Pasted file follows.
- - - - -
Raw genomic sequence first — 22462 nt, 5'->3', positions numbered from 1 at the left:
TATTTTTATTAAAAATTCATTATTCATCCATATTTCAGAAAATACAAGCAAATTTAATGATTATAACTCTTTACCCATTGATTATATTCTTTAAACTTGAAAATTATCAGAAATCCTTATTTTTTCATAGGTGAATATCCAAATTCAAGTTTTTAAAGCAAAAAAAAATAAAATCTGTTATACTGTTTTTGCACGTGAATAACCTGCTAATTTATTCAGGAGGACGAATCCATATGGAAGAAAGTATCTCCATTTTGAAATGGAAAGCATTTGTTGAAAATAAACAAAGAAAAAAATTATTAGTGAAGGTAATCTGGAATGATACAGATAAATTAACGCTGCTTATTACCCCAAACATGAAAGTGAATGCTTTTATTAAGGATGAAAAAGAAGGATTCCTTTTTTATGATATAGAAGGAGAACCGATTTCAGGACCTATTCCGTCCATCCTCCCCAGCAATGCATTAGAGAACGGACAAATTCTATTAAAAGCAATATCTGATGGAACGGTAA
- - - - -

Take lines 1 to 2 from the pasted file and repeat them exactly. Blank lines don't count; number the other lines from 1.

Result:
Raw genomic sequence first — 22462 nt, 5'->3', positions numbered from 1 at the left:
TATTTTTATTAAAAATTCATTATTCATCCATATTTCAGAAAATACAAGCAAATTTAATGATTATAACTCTTTACCCATTGATTATATTCTTTAAACTTGAAAATTATCAGAAATCCTTATTTTTTCATAGGTGAATATCCAAATTCAAGTTTTTAAAGCAAAAAAAAATAAAATCTGTTATACTGTTTTTGCACGTGAATAACCTGCTAATTTATTCAGGAGGACGAATCCATATGGAAGAAAGTATCTCCATTTTGAAATGGAAAGCATTTGTTGAAAATAAACAAAGAAAAAAATTATTAGTGAAGGTAATCTGGAATGATACAGATAAATTAACGCTGCTTATTACCCCAAACATGAAAGTGAATGCTTTTATTAAGGATGAAAAAGAAGGATTCCTTTTTTATGATATAGAAGGAGAACCGATTTCAGGACCTATTCCGTCCATCCTCCCCAGCAATGCATTAGAGAACGGACAAATTCTATTAAAAGCAATATCTGATGGAACGGTAA